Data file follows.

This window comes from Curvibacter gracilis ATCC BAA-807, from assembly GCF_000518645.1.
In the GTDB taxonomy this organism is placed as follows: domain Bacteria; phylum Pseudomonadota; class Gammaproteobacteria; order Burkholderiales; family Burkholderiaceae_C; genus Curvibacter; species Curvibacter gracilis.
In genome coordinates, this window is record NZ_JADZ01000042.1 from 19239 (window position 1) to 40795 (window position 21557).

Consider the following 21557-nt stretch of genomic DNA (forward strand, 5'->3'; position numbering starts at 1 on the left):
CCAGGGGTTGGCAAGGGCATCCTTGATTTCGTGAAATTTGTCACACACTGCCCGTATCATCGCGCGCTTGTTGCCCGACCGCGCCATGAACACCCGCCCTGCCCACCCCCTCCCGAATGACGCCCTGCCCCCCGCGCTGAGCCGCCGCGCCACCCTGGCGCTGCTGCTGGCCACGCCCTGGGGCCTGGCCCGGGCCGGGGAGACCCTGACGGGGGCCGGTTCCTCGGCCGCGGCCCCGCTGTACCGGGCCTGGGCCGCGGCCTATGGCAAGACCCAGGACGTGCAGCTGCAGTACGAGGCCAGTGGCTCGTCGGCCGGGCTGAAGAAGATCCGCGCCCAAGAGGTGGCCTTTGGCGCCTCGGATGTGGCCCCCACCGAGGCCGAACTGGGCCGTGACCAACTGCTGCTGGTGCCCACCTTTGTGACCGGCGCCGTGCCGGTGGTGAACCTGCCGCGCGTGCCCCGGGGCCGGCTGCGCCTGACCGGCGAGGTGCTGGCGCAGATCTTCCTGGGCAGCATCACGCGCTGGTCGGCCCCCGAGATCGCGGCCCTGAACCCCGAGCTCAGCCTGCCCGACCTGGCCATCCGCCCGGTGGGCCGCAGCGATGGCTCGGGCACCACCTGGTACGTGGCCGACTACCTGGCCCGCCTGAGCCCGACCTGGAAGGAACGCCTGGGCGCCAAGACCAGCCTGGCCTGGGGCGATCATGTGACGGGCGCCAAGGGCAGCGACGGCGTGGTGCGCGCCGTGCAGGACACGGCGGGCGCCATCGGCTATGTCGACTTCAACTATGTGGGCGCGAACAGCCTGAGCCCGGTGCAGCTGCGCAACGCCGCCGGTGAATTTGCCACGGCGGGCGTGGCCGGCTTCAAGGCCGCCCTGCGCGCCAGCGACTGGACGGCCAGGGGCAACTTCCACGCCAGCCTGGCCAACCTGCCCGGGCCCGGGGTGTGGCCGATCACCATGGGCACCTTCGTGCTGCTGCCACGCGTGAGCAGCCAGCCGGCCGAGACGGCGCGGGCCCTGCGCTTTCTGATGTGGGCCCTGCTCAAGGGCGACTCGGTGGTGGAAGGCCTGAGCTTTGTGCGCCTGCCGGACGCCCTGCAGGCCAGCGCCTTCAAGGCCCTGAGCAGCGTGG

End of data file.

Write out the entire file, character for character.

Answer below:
This window comes from Curvibacter gracilis ATCC BAA-807, from assembly GCF_000518645.1.
In the GTDB taxonomy this organism is placed as follows: domain Bacteria; phylum Pseudomonadota; class Gammaproteobacteria; order Burkholderiales; family Burkholderiaceae_C; genus Curvibacter; species Curvibacter gracilis.
In genome coordinates, this window is record NZ_JADZ01000042.1 from 19239 (window position 1) to 40795 (window position 21557).

Consider the following 21557-nt stretch of genomic DNA (forward strand, 5'->3'; position numbering starts at 1 on the left):
CCAGGGGTTGGCAAGGGCATCCTTGATTTCGTGAAATTTGTCACACACTGCCCGTATCATCGCGCGCTTGTTGCCCGACCGCGCCATGAACACCCGCCCTGCCCACCCCCTCCCGAATGACGCCCTGCCCCCCGCGCTGAGCCGCCGCGCCACCCTGGCGCTGCTGCTGGCCACGCCCTGGGGCCTGGCCCGGGCCGGGGAGACCCTGACGGGGGCCGGTTCCTCGGCCGCGGCCCCGCTGTACCGGGCCTGGGCCGCGGCCTATGGCAAGACCCAGGACGTGCAGCTGCAGTACGAGGCCAGTGGCTCGTCGGCCGGGCTGAAGAAGATCCGCGCCCAAGAGGTGGCCTTTGGCGCCTCGGATGTGGCCCCCACCGAGGCCGAACTGGGCCGTGACCAACTGCTGCTGGTGCCCACCTTTGTGACCGGCGCCGTGCCGGTGGTGAACCTGCCGCGCGTGCCCCGGGGCCGGCTGCGCCTGACCGGCGAGGTGCTGGCGCAGATCTTCCTGGGCAGCATCACGCGCTGGTCGGCCCCCGAGATCGCGGCCCTGAACCCCGAGCTCAGCCTGCCCGACCTGGCCATCCGCCCGGTGGGCCGCAGCGATGGCTCGGGCACCACCTGGTACGTGGCCGACTACCTGGCCCGCCTGAGCCCGACCTGGAAGGAACGCCTGGGCGCCAAGACCAGCCTGGCCTGGGGCGATCATGTGACGGGCGCCAAGGGCAGCGACGGCGTGGTGCGCGCCGTGCAGGACACGGCGGGCGCCATCGGCTATGTCGACTTCAACTATGTGGGCGCGAACAGCCTGAGCCCGGTGCAGCTGCGCAACGCCGCCGGTGAATTTGCCACGGCGGGCGTGGCCGGCTTCAAGGCCGCCCTGCGCGCCAGCGACTGGACGGCCAGGGGCAACTTCCACGCCAGCCTGGCCAACCTGCCCGGGCCCGGGGTGTGGCCGATCACCATGGGCACCTTCGTGCTGCTGCCACGCGTGAGCAGCCAGCCGGCCGAGACGGCGCGGGCCCTGCGCTTTCTGATGTGGGCCCTGCTCAAGGGCGACTCGGTGGTGGAAGGCCTGAGCTTTGTGCGCCTGCCGGACGCCCTGCAGGCCAGCGCCTTCAAGGCCCTGAGCAGCGTGG